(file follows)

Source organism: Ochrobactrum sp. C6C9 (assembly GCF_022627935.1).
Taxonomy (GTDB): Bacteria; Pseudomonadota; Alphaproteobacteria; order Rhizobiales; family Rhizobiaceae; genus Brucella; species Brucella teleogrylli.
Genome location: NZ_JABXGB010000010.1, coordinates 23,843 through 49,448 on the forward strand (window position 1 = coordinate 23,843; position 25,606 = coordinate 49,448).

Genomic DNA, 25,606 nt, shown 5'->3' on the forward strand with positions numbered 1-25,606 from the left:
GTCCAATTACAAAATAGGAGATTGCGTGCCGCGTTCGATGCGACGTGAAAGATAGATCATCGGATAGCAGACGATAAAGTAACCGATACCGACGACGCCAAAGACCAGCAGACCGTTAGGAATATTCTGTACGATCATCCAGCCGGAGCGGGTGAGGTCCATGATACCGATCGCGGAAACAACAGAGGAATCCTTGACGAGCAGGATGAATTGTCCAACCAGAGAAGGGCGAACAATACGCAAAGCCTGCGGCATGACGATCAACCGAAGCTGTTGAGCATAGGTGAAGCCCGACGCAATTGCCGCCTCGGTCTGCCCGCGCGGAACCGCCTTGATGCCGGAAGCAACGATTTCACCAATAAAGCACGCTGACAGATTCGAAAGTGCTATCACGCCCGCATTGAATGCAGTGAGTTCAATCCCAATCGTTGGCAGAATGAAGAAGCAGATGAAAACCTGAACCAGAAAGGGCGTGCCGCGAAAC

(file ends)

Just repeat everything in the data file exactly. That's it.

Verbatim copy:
Source organism: Ochrobactrum sp. C6C9 (assembly GCF_022627935.1).
Taxonomy (GTDB): Bacteria; Pseudomonadota; Alphaproteobacteria; order Rhizobiales; family Rhizobiaceae; genus Brucella; species Brucella teleogrylli.
Genome location: NZ_JABXGB010000010.1, coordinates 23,843 through 49,448 on the forward strand (window position 1 = coordinate 23,843; position 25,606 = coordinate 49,448).

Genomic DNA, 25,606 nt, shown 5'->3' on the forward strand with positions numbered 1-25,606 from the left:
GTCCAATTACAAAATAGGAGATTGCGTGCCGCGTTCGATGCGACGTGAAAGATAGATCATCGGATAGCAGACGATAAAGTAACCGATACCGACGACGCCAAAGACCAGCAGACCGTTAGGAATATTCTGTACGATCATCCAGCCGGAGCGGGTGAGGTCCATGATACCGATCGCGGAAACAACAGAGGAATCCTTGACGAGCAGGATGAATTGTCCAACCAGAGAAGGGCGAACAATACGCAAAGCCTGCGGCATGACGATCAACCGAAGCTGTTGAGCATAGGTGAAGCCCGACGCAATTGCCGCCTCGGTCTGCCCGCGCGGAACCGCCTTGATGCCGGAAGCAACGATTTCACCAATAAAGCACGCTGACAGATTCGAAAGTGCTATCACGCCCGCATTGAATGCAGTGAGTTCAATCCCAATCGTTGGCAGAATGAAGAAGCAGATGAAAACCTGAACCAGAAAGGGCGTGCCGCGAAAC